It seemed like a good idea to see it since we all might have read the news that Paris Summit pledges are not enough. I must say, I am really happy I saw this documentary. First off, what an amazing majestic beauty of Ice. It looked so good. Just like ‘featured Image’ of this post. It kind of saddened by seeing how rapidly they are melting away. I read about it in newspaper but seeing a proper documentary made on it had a strong effect on me. It is horrific to see the Ice melting away like this.

James Balog goes across the Arctic as he deploys time-lapse cameras designed for one single purpose: to capture a multi-year record of the world’s changing glaciers. He put some 25 cameras in Greenland, Iceland,Montana & some in Alaska. The concept of ‘ancient air trapped as bubbles in the ice’ was amazing!

This documentary only lasts for 1 hour so please do not be lazy. Grab your healthy less fat popcorn and watch this brilliant documentary!

Ever heard of: Naomi klein

In this post of ‘Ever heard of’ I am going to talk about Naomi Klein a Canadian author & filmmaker known for her political analyses. Her latest book ‘This Changes Everything: Capitalism vs Climate Change’ became a bestseller. It sheds some light to the connections between the rapid growth model of the free market economy and its significant negative impact on the climate. I have to be honest, I haven’t read this book yet but there is an hour long video where she talks about her book and about environment.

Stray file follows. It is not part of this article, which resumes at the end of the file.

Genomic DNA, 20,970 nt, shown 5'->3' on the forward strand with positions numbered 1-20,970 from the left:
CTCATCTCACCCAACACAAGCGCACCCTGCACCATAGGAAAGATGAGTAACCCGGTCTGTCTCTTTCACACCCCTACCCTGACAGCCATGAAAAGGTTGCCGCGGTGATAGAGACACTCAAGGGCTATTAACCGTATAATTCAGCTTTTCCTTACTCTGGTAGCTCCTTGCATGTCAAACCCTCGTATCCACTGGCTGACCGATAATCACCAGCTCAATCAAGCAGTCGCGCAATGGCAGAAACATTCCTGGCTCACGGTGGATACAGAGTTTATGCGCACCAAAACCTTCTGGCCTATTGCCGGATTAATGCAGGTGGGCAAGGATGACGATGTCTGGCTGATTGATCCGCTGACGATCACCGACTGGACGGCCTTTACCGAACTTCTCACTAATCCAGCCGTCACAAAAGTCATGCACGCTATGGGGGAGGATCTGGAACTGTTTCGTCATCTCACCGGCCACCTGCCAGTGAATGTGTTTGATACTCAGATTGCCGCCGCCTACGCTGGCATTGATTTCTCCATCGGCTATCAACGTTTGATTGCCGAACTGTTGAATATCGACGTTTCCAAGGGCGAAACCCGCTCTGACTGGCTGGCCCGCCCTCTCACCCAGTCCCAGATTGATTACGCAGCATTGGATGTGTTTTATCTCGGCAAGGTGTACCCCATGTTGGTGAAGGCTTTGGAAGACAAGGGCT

If you can not read the book or watch this video, you can check the documentary.

She is also supporting the ‘divestment’ movement since 2013. There is a lot to know about her. Not only she could be a perfect role model for women but for men too. In Klein we trust!